I want to thank Carey Nieuwhof for creating the opportunity to connect with him on his podcast this past week. It was a blast to get to know him better! Carey does so much for church leaders around the world — I’m grateful he’s on the team!
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Carey’s blog is easily in my top three blogs from church leaders anywhere. He consistently provides insightful and practical principles, ideas and resources. Do yourself a favor and check out Carey’s blog here,the podcast here, and on Twitter.
A Few Highlights of our Podcast Discussion:
My Top 5 Learnings From John Maxwell
- Leadership is influence. It’s easy for any leader to try to make influence mechanical or about a title or about a function, but leadership is more relational and organic. It’s more art than science. It’s not stratified. Your influence is always increasing or decreasing. It never stays the same.
- Leaders are agents of change. The local church can be a place where nothing changes, doing the same things with the same people over and over again. A passion for progress is essential, and that just doesn’t happen without change.
- Encouragement is 51% of leadership. It sounds simple, but you have to define encouragement. We often think of encouragement as something soft, but if you are a leader who’s truly an encourager, people will migrate to you. They want to be around you because you help them live a better life.
- Attitude will make you or break you. It’s a choice that can take you to the top. Even people with great attitudes can slip into a “sour mode.” When you work hard, and you carry a heavy load, your perspective can become skewed. The way out is to make a conscious decision to see life from a brighter viewpoint. Attitude is a decision.
- People don’t care how much you know until they know how much you care. Some leaders make mentorship too complicated. Mentoring isn’t about a complex program; it’s about paying attention and offering the right word to the right person at the right moment. How you make an impact has less to do with what you know, and more about how you relate to someone.
Why did I choose to be an Executive Pastor?
The bottom line is stewardship. Using simple math (these numbers are just an illustration) I could have been a Senior Pastor of a church of a 1,000 or an XP of 10,000 or 20,000. It’s all about answering how can I have the greatest Kingdom impact.
My working relationship with Kevin Myers (Senior Pastor, 12Stone Church):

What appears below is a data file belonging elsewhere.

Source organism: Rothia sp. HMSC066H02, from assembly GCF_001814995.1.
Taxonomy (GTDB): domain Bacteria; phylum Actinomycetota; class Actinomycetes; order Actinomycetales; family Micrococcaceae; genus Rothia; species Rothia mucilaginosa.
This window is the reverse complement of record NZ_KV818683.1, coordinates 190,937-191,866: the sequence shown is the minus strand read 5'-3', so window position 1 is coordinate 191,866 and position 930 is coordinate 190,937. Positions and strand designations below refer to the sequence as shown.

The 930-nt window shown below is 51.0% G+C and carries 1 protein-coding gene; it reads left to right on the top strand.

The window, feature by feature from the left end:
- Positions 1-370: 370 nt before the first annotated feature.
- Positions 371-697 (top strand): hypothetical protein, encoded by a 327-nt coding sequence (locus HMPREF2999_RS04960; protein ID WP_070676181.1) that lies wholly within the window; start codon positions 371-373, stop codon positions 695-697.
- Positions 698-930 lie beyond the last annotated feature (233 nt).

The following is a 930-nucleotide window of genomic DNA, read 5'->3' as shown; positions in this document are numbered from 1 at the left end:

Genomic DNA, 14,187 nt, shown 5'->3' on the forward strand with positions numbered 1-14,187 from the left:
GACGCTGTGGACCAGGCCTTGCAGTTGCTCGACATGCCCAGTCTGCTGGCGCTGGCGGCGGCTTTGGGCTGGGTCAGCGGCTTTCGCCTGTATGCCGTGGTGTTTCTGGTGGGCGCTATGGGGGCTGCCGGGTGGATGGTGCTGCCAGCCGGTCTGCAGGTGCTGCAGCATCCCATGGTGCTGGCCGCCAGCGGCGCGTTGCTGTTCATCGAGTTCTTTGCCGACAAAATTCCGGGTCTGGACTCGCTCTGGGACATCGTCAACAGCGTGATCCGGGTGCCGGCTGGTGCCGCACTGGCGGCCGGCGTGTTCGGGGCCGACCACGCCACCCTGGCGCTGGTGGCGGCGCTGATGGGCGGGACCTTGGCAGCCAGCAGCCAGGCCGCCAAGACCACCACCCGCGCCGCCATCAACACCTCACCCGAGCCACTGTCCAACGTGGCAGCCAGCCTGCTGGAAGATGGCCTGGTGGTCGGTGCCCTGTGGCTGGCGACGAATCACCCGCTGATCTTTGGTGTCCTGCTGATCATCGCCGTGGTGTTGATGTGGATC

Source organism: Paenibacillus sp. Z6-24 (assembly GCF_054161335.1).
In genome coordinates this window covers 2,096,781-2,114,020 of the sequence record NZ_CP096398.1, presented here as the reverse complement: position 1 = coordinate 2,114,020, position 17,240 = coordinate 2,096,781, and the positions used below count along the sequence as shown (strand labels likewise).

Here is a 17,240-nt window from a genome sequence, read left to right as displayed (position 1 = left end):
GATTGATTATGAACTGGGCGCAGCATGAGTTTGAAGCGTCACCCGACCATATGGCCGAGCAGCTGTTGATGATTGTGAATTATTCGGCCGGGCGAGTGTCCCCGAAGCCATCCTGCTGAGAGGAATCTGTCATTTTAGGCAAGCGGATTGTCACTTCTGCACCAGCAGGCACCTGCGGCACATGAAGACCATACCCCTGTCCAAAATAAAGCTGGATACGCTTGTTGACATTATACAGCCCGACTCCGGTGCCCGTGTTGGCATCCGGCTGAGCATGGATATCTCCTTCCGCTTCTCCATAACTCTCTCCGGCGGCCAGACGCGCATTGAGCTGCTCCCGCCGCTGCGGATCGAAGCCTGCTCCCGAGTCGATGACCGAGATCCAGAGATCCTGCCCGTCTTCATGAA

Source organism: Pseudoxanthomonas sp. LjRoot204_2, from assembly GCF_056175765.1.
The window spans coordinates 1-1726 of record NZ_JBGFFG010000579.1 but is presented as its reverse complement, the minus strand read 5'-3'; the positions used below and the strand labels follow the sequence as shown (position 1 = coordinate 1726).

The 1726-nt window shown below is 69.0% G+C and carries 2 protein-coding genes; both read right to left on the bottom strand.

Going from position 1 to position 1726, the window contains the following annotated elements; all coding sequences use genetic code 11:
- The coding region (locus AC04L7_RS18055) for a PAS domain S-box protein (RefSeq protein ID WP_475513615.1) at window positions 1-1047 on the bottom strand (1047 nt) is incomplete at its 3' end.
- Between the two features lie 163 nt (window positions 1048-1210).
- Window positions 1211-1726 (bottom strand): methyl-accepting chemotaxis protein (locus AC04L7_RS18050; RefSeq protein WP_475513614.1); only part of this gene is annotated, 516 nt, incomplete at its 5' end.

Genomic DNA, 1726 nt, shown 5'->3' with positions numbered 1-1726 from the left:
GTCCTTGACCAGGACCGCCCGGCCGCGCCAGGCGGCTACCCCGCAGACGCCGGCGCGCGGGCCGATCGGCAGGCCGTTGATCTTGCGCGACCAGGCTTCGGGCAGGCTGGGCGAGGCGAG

Our relationship dynamic is like Lewis & Clark. We’re exploring “off the map” together! We often joke because we have a “no plan b” vision. We are all in!! Our staff culture is steeped in spiritual intensity and leadership development.
The relationship between a senior pastor and executive pastor has to lead with complete trust, respect of each other’s differences and personalities, and clear expectations.
Is leadership overblown or a buzzword?
It can be overblown. Leadership just for the sake of leadership is of little value, but absolutely necessary to advance the Kingdom of God!
The Bible is loaded with leadership. Any Kingdom-worthy vision cannot be done by one person alone. A great vision requires more and better leaders. Leadership development is required to raise up those new leaders. Leadership is what’s going to allow your church to fulfill God’s intended potential.
Spiritual Formation in a Megachurch
Very large churches are sometimes accused of being shallow. There is certainly truth to that potential, but I have found that many of the driving characteristics that allowed a church to become 2,000 or more people, or 10,000 or more, include a discipline and depth that brings much integrity to their ministry. In fact, perhaps not reaching people is shallow!
Issues leaders struggle with:
- Making the tough call. Most churches are one tough call away from a breakthrough.
- Merger of Spiritual and Strategic
- Saying No
- Keeping up with culture
If I could tell every church leader one thing:
Pray more. That’s power, the source, and life change. You can’t pray too much.